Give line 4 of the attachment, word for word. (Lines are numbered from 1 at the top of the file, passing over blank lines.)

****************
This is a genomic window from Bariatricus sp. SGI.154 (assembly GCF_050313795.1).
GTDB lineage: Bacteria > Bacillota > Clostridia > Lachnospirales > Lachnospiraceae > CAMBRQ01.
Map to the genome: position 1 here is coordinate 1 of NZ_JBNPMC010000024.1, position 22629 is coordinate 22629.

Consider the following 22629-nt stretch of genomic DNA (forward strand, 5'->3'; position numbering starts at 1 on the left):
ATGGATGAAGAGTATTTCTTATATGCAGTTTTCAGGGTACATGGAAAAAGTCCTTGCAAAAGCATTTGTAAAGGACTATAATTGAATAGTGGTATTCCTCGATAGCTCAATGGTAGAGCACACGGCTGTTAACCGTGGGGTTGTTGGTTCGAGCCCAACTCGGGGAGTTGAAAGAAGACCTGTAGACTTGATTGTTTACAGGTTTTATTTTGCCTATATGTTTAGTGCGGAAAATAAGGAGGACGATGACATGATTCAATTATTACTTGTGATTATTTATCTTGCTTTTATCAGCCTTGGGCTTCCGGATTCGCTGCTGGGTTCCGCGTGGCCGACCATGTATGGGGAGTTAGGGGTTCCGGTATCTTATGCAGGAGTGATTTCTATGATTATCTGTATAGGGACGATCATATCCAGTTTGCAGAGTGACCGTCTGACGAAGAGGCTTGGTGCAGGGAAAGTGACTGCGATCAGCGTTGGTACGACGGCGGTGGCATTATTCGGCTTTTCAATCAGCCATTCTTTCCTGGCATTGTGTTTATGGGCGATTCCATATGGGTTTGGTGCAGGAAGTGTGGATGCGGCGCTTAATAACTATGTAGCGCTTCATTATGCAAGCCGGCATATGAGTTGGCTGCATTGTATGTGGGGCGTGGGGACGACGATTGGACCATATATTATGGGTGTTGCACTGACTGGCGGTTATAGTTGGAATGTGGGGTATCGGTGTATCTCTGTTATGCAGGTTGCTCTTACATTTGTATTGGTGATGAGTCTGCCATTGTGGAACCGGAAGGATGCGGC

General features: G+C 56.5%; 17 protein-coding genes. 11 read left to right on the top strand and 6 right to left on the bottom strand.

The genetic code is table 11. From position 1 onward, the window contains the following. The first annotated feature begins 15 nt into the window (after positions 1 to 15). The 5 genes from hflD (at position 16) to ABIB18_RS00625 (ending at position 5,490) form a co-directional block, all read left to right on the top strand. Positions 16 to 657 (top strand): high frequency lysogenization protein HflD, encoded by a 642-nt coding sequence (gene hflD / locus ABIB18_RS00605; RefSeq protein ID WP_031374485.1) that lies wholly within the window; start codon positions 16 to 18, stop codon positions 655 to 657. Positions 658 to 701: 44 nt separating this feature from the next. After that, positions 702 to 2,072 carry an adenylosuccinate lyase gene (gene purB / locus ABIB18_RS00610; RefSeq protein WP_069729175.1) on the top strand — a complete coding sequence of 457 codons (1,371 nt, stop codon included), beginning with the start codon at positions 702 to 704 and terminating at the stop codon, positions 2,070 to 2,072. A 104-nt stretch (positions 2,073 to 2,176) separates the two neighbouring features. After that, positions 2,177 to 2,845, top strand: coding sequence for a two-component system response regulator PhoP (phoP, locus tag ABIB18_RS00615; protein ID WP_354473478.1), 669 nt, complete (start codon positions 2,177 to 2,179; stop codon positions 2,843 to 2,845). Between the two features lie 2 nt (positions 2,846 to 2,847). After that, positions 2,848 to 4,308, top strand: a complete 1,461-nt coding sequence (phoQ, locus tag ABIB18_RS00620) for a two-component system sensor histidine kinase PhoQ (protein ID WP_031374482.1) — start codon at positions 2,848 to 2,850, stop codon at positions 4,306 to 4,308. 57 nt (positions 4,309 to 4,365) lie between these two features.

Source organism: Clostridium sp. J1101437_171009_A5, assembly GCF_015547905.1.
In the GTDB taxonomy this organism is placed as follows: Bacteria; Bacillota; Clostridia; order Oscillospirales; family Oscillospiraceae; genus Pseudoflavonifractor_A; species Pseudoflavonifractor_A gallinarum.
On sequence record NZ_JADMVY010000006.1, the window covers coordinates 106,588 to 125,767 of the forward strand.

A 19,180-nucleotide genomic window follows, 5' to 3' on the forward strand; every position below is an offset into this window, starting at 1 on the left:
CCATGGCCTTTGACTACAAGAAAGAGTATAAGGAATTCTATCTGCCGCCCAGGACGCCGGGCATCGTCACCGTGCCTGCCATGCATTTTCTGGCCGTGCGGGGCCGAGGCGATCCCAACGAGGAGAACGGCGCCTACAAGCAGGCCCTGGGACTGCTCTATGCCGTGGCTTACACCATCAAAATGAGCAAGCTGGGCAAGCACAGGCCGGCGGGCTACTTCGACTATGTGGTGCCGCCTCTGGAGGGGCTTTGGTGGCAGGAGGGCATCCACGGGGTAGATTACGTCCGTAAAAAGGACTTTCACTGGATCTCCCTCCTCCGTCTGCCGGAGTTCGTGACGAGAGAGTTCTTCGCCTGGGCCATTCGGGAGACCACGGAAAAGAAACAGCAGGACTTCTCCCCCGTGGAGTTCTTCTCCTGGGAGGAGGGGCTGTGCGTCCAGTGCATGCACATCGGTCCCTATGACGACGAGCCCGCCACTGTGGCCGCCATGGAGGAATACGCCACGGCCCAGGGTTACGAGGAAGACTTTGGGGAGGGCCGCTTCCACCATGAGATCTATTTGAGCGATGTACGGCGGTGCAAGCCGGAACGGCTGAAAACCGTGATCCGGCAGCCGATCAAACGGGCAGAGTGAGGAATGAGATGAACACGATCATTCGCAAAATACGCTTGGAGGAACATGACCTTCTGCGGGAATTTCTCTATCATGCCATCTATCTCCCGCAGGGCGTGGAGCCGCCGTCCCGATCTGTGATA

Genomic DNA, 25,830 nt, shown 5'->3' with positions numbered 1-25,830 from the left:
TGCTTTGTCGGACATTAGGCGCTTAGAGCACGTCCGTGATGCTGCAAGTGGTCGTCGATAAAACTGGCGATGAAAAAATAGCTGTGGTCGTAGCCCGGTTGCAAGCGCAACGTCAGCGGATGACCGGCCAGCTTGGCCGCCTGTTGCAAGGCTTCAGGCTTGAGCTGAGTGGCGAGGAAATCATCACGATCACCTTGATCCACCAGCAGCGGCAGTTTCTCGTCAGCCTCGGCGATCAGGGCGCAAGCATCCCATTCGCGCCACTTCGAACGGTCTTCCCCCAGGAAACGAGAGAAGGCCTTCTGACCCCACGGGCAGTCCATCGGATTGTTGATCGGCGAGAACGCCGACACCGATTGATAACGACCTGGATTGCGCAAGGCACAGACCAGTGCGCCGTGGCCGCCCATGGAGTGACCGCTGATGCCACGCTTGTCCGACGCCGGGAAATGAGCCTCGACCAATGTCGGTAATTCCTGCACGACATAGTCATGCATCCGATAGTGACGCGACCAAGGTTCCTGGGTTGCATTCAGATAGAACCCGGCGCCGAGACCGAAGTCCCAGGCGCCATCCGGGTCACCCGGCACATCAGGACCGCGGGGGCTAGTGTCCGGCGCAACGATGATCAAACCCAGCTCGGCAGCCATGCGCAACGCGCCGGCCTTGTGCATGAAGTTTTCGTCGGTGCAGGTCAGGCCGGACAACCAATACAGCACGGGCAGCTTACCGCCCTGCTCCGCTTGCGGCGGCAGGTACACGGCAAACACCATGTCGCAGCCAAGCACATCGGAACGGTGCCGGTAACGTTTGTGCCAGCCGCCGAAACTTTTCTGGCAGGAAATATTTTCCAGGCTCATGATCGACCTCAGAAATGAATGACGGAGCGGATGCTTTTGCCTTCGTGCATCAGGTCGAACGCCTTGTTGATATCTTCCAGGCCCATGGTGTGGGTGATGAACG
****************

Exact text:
Consider the following 22629-nt stretch of genomic DNA (forward strand, 5'->3'; position numbering starts at 1 on the left):